The Roundup, 2019

Exclusive findings and news stories from around the country, sourced by school pupils with the support of The Student View in 2019.

By Hussain, 15, Samrah, 14, Sarah, 15, Imran, 15, Antonia,14, Savannah,15, Simona, 15, Dominik, 14, Niesha and Michelle · January 6, 2020

In 2019, The Student View visited schools across the country and asked students to research and write about the issues that matter the most to them. Here is a roundup of their subsequent findings, from Brent to Bradford, Derbyshire down to Hastings.

Hussain, 15, and Samrah, 14, from Bradford, West Yorkshire, wished to disprove the myth that immigrants were coming to their city to take benefits and not work or contribute to the local society. They requested unemployment data from Bradford Council. The resulting statistics showed that more ethnic minority men are employed than white men in Bradford. From January to December 2018, 4.8% of Bradford’s white males were unemployed, in comparison to 4.4% of ethnic minority males. 

Meanwhile, Sarah, 15, and Imran, 15, from Brent, London, made a Freedom of Information (FOI) request regarding social housing availability in their borough. The data returned to them by Brent Council revealed that the number of social houses in Brent has decreased by 8% in the last five years. In 2013/14, there were 8,433 houses in the borough, down to just 7,764 in 2017/18.

Pic: Unsplash /Jay Clark

Sarah and Imran said they chose to focus on this issue because have “family and friends who are affected by housing situations and prices. Brent Council has overlooked the number low income citizens who are in need of social housing,” they added.

In the seaside village of Hastings, East Sussex, Antonia,14, and Savannah,15, wanted to shine a light on the continued closure of businesses set up in beach huts. Their FOI request revealed that 59 beach huts shut down in 2014, and 55 the following year. A further 37 closures came in 2016, 38 in 2017 and 22 more in 2018.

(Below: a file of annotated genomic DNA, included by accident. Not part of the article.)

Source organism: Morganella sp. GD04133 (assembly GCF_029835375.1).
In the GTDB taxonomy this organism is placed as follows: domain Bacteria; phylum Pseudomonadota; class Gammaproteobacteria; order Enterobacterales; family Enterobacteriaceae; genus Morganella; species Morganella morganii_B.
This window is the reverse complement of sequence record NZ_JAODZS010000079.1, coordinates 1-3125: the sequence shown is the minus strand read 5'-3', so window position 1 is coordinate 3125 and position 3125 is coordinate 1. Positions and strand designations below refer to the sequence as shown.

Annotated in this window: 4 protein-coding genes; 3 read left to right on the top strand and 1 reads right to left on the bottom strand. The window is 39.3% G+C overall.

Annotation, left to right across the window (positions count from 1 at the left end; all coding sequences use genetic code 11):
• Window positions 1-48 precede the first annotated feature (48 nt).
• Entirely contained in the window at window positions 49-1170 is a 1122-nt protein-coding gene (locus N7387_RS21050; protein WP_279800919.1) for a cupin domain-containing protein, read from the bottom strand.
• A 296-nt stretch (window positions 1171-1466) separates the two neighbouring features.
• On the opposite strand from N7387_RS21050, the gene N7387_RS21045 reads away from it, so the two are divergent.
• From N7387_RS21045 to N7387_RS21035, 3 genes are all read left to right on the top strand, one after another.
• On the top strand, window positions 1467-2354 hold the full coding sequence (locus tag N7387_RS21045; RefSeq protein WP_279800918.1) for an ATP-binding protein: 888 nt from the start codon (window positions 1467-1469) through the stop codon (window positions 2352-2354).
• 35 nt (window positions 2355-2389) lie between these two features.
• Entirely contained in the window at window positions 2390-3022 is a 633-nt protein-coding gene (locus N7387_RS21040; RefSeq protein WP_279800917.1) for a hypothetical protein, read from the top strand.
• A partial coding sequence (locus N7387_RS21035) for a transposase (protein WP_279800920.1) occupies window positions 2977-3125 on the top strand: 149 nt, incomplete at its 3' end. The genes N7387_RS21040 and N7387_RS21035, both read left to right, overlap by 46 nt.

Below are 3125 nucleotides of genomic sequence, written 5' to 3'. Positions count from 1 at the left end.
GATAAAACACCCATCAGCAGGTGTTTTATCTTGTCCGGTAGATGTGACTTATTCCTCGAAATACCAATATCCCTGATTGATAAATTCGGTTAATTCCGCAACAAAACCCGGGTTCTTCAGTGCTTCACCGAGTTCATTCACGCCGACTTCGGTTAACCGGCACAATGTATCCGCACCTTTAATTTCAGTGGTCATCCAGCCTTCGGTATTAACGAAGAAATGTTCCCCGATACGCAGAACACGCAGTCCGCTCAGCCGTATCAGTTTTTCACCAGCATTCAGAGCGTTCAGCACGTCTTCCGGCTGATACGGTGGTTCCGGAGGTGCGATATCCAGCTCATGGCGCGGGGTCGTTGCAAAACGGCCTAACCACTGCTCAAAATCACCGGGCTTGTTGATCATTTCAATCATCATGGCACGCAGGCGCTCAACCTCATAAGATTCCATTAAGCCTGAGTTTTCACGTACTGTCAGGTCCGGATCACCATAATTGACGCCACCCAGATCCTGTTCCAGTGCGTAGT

This follows years of issues for the town’s main attraction, Hastings Pier, which has been closed three times over the last decade. It was closed in 2009 due to instability, and again in 2010 because of fire damage. It finally reopened in 2016, but closed again just two years later due to the bankruptcy of the charity who ran the pier. The pier has since reopened, in April 2019, after being bought and renovated by Sheikh Abid Gulzar. However, locals have been angered by the sale, questioning why the Sheikh was allowed to buy it while a community bid was rejected. 

Pic: Pixabay / acedev

Antonia and Savannah explained that, “This topic is important to us because Hastings Pier does not excite us as teenagers. We live here and want our pier to reflect the good things about our town, not the bad.”

Simona, 15, and Dominik, 14, took a different view on the prosperity of businesses in Hastings. FOI data revealed that in the past five financial years 3,101 businesses in Hastings have closed down, while just 1,784 businesses have opened and stayed open. There are 3,659 open businesses currently in Hastings. These include business like parking spaces, hotels, cafes and offices.

Two boys from Derbyshire decided to focus on an increase in knife crime in their area. “It happens so much in the local area, which makes it personal to people around here. Knife crime is really bad and it needs to stop. Loads of kids are losing their lives because of it.” Their research found that 355 crimes involving knives or other sharp objects were recorded by Derbyshire police in 2015/16. In 2018/19, this number has risen to 610. The overall percentage change between 2010 and 2018 is +62%.

Pic: Unsplash / Joël in ‘t Veld

Finally, two students from Brent uncovered data that appears to show a sharp drop in the number of young people committing crime in the borough. Niesha and Michelle filed an FOI request, which was returned to them with data they found surprising. The report suggests that while 3,205 offences were committed by under 25-year-olds in Brent in 2013, the same age category committed just 1,049 offences in 2018. This indicates a fall of 67% of crimes by Brent’s under 25-year community over five years.

As for crimes committed by those 17 and under, data suggests these have dropped from 673 instances to 215 instances during the same time period. Whether this is a result of improved standards of behaviour, police cuts or other factors remains unclear at this time.